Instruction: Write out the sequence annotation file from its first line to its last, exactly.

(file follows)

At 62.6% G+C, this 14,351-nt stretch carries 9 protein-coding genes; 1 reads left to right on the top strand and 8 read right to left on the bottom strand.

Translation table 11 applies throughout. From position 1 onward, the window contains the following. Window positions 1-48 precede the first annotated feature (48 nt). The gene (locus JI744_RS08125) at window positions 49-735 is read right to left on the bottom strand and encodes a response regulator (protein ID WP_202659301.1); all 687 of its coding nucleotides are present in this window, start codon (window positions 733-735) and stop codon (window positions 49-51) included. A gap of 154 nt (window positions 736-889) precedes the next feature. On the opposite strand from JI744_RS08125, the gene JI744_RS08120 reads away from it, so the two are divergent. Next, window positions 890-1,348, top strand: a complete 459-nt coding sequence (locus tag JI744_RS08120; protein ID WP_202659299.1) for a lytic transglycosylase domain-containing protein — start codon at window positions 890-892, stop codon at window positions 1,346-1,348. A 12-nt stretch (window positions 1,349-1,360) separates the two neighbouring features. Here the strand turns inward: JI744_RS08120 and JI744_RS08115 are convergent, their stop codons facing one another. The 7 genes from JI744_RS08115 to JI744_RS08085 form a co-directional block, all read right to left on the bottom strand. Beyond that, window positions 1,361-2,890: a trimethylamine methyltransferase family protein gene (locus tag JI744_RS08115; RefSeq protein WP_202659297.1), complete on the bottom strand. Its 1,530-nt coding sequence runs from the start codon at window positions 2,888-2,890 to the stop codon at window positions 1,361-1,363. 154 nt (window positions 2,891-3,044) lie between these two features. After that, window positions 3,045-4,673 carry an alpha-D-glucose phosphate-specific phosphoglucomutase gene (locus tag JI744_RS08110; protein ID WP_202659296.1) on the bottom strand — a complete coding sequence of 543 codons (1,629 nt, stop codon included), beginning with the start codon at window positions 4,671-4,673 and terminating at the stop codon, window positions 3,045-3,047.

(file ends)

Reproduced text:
At 62.6% G+C, this 14,351-nt stretch carries 9 protein-coding genes; 1 reads left to right on the top strand and 8 read right to left on the bottom strand.

Translation table 11 applies throughout. From position 1 onward, the window contains the following. Window positions 1-48 precede the first annotated feature (48 nt). The gene (locus JI744_RS08125) at window positions 49-735 is read right to left on the bottom strand and encodes a response regulator (protein ID WP_202659301.1); all 687 of its coding nucleotides are present in this window, start codon (window positions 733-735) and stop codon (window positions 49-51) included. A gap of 154 nt (window positions 736-889) precedes the next feature. On the opposite strand from JI744_RS08125, the gene JI744_RS08120 reads away from it, so the two are divergent. Next, window positions 890-1,348, top strand: a complete 459-nt coding sequence (locus tag JI744_RS08120; protein ID WP_202659299.1) for a lytic transglycosylase domain-containing protein — start codon at window positions 890-892, stop codon at window positions 1,346-1,348. A 12-nt stretch (window positions 1,349-1,360) separates the two neighbouring features. Here the strand turns inward: JI744_RS08120 and JI744_RS08115 are convergent, their stop codons facing one another. The 7 genes from JI744_RS08115 to JI744_RS08085 form a co-directional block, all read right to left on the bottom strand. Beyond that, window positions 1,361-2,890: a trimethylamine methyltransferase family protein gene (locus tag JI744_RS08115; RefSeq protein WP_202659297.1), complete on the bottom strand. Its 1,530-nt coding sequence runs from the start codon at window positions 2,888-2,890 to the stop codon at window positions 1,361-1,363. 154 nt (window positions 2,891-3,044) lie between these two features. After that, window positions 3,045-4,673 carry an alpha-D-glucose phosphate-specific phosphoglucomutase gene (locus tag JI744_RS08110; protein ID WP_202659296.1) on the bottom strand — a complete coding sequence of 543 codons (1,629 nt, stop codon included), beginning with the start codon at window positions 4,671-4,673 and terminating at the stop codon, window positions 3,045-3,047.